7.30am MORNING HEADLINES
Updates below throughout the day….
Good morning, and welcome to our rolling coverage of all things cryptocurrency including price, regulation, innovation and financial crime.
BTC’s price this morning stands at $8,895 a rise of $379 with a potential $10,000 return set to arrive before the weekend.
With most the price volatility seemingly over, and a slow bullish rise to now continue for another half-month or so, Express.co.uk spoke to Michael Harris, Director of Financial Crime Compliance at LexisNexis Risk Solutions, on how cryptocurrencies could be used to evade international sanctions, as the move towards government regulation gathers pace.
Mr Harris is concerned that so-called “bad actors” could evade international sanctions like those imposed on Iran, Russia and North Korea, by exploiting the anonymity that the distributed ledger technology behind cryptocurrencies provides.
He said: “This high degree of anonymity makes it possible to transfer huge sums of money across jurisdictional borders without detection.”
But how would it work? Mr Harris cites recent reports that Russia is planning to create a “cryptorouble”, which could be used to transfer fiat currencies back and forth.
He said: “Virtual exchanges, which allow cryptocurrencies to be transferred between parties and be converted into fiat, i.e. real currencies, are currently not subject to the same regulation as mainstream financial services, so transactions can be anonymous.
“A cryptorouble could therefore, in theory, aid Russian entities in avoiding detection by international authorities when transferring funds. Other state-owned cryptocurrencies, such as Venezuela’s controversial ‘petro’, could also help to overcome sanctions imposed by the United States.”
As the G20 plan to discuss cryptocurrency regulation, Mr Harris says there’s no doubt that regulatory authorities need to heighten the level of scrutiny on trading in cryptocurrencies, and it is encouraging to see proposed amendments to the Fourth Anti-Money Laundering Directive bringing virtual currency exchanges into scope.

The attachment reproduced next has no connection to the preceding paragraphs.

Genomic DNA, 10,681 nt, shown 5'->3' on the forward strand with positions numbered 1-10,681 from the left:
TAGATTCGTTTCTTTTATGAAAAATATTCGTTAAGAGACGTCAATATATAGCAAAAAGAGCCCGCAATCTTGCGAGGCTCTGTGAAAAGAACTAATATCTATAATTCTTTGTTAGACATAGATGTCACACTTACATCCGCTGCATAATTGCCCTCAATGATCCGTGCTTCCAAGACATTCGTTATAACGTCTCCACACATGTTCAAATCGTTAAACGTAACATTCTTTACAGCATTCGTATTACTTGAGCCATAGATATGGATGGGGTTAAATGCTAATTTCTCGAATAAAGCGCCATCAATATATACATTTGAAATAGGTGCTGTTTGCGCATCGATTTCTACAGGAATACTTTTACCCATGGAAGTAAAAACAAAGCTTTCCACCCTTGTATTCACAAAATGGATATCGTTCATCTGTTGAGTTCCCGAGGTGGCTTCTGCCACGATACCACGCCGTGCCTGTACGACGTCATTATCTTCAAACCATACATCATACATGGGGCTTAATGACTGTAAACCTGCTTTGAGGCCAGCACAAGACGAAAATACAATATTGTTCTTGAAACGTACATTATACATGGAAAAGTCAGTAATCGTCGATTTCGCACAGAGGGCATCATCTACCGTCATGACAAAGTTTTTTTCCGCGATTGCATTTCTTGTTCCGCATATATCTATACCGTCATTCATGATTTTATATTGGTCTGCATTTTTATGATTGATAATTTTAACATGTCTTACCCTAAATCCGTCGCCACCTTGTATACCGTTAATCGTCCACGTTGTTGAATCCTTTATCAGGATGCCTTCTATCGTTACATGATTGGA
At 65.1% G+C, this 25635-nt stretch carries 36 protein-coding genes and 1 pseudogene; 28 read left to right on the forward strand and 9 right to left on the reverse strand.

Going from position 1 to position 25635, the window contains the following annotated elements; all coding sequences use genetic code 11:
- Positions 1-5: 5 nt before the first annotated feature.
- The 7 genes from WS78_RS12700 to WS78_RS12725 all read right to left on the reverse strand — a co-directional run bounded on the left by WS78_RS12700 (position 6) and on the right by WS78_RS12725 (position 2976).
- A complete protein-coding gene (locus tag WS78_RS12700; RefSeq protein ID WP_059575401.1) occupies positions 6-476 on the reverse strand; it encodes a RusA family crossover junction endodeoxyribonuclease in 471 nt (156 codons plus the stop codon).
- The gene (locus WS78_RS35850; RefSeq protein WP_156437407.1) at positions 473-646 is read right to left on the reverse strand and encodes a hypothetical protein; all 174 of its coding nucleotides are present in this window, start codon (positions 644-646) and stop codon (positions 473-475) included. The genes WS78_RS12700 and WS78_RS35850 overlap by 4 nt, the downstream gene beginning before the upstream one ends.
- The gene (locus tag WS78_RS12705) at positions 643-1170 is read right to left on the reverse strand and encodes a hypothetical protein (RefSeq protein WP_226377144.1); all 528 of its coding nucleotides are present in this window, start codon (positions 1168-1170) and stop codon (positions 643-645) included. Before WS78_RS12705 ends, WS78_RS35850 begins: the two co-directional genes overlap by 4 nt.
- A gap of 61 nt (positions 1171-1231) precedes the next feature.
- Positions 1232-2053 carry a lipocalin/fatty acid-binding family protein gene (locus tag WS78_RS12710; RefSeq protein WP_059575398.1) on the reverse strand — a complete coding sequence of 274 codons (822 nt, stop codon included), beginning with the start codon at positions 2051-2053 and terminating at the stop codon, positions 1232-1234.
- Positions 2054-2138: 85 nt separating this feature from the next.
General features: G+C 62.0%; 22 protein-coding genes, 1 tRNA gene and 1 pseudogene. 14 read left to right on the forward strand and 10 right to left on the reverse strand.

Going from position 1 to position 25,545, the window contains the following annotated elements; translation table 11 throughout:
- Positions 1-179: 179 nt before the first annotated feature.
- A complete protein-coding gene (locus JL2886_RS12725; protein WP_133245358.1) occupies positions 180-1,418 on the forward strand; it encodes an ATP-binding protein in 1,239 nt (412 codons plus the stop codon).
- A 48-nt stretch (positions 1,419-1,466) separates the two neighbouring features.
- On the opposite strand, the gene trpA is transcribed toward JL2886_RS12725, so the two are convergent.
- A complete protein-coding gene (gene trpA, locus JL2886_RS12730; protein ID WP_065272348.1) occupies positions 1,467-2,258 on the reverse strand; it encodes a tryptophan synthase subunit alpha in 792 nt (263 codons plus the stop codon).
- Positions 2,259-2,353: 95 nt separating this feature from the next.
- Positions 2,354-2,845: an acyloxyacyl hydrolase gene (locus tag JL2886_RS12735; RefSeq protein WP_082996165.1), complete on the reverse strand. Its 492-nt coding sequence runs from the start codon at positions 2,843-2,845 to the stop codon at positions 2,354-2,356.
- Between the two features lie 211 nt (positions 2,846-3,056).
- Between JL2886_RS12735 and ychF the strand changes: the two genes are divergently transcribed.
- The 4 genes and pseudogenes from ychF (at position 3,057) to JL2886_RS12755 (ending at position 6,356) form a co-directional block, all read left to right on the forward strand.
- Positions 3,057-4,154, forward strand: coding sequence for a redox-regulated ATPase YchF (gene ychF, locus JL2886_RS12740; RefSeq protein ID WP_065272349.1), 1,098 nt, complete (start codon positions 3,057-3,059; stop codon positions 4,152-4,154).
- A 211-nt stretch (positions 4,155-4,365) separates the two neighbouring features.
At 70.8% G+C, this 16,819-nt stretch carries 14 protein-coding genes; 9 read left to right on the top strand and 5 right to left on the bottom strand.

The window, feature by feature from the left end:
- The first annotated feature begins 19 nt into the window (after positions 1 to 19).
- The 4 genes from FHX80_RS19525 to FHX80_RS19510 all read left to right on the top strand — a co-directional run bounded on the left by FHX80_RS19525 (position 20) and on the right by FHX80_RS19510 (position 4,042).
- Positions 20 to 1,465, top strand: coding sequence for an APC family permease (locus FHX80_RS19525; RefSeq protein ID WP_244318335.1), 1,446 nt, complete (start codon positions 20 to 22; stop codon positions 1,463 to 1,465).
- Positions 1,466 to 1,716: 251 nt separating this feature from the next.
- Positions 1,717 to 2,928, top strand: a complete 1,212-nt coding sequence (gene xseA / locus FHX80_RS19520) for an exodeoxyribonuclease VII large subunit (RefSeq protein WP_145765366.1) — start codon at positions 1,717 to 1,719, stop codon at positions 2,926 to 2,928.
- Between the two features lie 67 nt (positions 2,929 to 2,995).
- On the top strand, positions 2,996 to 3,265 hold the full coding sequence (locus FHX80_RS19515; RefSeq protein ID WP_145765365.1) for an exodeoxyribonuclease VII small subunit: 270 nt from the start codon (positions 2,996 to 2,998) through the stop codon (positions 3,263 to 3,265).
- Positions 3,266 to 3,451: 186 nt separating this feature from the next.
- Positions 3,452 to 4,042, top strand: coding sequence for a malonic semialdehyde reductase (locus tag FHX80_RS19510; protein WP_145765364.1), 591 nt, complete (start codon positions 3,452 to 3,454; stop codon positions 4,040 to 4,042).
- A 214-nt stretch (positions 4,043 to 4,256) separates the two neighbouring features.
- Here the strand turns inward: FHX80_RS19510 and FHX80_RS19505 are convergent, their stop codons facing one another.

In the future, he says, “the government, regulatory authorities and financial services sector must work together to identify any money laundering or sanction busting ‘red flags’ when money is transferred into or out of the crypto-sphere and crack down on this illegal activity.”
9.09am – UPDATE – Bitcoin miners fighting a ‘hash rate arms race’ says JPMorgan
A new report on cryptocurrency from financial giant JPMorgan claims that bitcoin miners are in an arms race and it is driving the cost of minting new bitcoin to all-time highs.
“Hash rate” refers to the amount of computing power used to crunch the massive calculations that process and release new bitcoins. Miners with the most power are the most likely to earn the new coins.
The report said: “The industry is currently in a hash rate arms race, as the current bitcoin price is incentivizing the addition of more and more mining capacity.
“If this growth in hash rate continues (as it likely will if margins stay positive) without an offsetting increase in energy efficiency of miners, average costs globally will continue to rise”.